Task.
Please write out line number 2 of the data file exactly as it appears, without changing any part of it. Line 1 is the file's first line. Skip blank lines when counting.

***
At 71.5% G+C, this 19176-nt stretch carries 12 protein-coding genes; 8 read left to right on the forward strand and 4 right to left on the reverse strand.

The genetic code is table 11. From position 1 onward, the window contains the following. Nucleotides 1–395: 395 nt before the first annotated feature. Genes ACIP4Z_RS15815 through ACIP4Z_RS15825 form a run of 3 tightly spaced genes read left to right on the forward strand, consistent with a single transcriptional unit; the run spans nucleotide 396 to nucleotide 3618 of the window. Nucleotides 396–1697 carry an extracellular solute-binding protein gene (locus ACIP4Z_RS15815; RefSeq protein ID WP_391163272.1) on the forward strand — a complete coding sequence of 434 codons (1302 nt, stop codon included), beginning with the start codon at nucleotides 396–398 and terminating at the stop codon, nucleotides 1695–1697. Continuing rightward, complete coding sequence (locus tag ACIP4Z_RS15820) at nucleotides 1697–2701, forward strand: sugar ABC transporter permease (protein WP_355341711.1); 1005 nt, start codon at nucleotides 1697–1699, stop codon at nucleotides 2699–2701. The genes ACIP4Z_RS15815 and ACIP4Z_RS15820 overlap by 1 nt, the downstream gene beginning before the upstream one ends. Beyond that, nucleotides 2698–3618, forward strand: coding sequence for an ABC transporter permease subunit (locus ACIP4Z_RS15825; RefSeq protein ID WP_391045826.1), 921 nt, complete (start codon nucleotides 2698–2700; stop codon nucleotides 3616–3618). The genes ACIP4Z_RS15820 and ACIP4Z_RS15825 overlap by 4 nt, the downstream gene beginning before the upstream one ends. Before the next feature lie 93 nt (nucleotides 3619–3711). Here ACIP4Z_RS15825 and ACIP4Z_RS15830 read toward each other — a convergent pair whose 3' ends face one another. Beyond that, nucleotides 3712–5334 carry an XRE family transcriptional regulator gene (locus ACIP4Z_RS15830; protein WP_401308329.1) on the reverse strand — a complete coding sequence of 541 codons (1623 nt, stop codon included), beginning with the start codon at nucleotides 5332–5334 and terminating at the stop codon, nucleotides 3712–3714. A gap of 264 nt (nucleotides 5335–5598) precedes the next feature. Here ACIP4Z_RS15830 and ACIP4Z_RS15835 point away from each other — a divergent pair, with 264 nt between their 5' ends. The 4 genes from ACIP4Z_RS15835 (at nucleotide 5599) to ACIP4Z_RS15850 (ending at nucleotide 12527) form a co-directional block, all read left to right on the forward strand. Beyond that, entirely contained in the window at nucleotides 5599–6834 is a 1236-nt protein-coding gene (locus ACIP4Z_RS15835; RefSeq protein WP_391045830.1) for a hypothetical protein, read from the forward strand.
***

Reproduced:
The genetic code is table 11. From position 1 onward, the window contains the following. Nucleotides 1–395: 395 nt before the first annotated feature. Genes ACIP4Z_RS15815 through ACIP4Z_RS15825 form a run of 3 tightly spaced genes read left to right on the forward strand, consistent with a single transcriptional unit; the run spans nucleotide 396 to nucleotide 3618 of the window. Nucleotides 396–1697 carry an extracellular solute-binding protein gene (locus ACIP4Z_RS15815; RefSeq protein ID WP_391163272.1) on the forward strand — a complete coding sequence of 434 codons (1302 nt, stop codon included), beginning with the start codon at nucleotides 396–398 and terminating at the stop codon, nucleotides 1695–1697. Continuing rightward, complete coding sequence (locus tag ACIP4Z_RS15820) at nucleotides 1697–2701, forward strand: sugar ABC transporter permease (protein WP_355341711.1); 1005 nt, start codon at nucleotides 1697–1699, stop codon at nucleotides 2699–2701. The genes ACIP4Z_RS15815 and ACIP4Z_RS15820 overlap by 1 nt, the downstream gene beginning before the upstream one ends. Beyond that, nucleotides 2698–3618, forward strand: coding sequence for an ABC transporter permease subunit (locus ACIP4Z_RS15825; RefSeq protein ID WP_391045826.1), 921 nt, complete (start codon nucleotides 2698–2700; stop codon nucleotides 3616–3618). The genes ACIP4Z_RS15820 and ACIP4Z_RS15825 overlap by 4 nt, the downstream gene beginning before the upstream one ends. Before the next feature lie 93 nt (nucleotides 3619–3711). Here ACIP4Z_RS15825 and ACIP4Z_RS15830 read toward each other — a convergent pair whose 3' ends face one another. Beyond that, nucleotides 3712–5334 carry an XRE family transcriptional regulator gene (locus ACIP4Z_RS15830; protein WP_401308329.1) on the reverse strand — a complete coding sequence of 541 codons (1623 nt, stop codon included), beginning with the start codon at nucleotides 5332–5334 and terminating at the stop codon, nucleotides 3712–3714. A gap of 264 nt (nucleotides 5335–5598) precedes the next feature. Here ACIP4Z_RS15830 and ACIP4Z_RS15835 point away from each other — a divergent pair, with 264 nt between their 5' ends. The 4 genes from ACIP4Z_RS15835 (at nucleotide 5599) to ACIP4Z_RS15850 (ending at nucleotide 12527) form a co-directional block, all read left to right on the forward strand. Beyond that, entirely contained in the window at nucleotides 5599–6834 is a 1236-nt protein-coding gene (locus ACIP4Z_RS15835; RefSeq protein WP_391045830.1) for a hypothetical protein, read from the forward strand.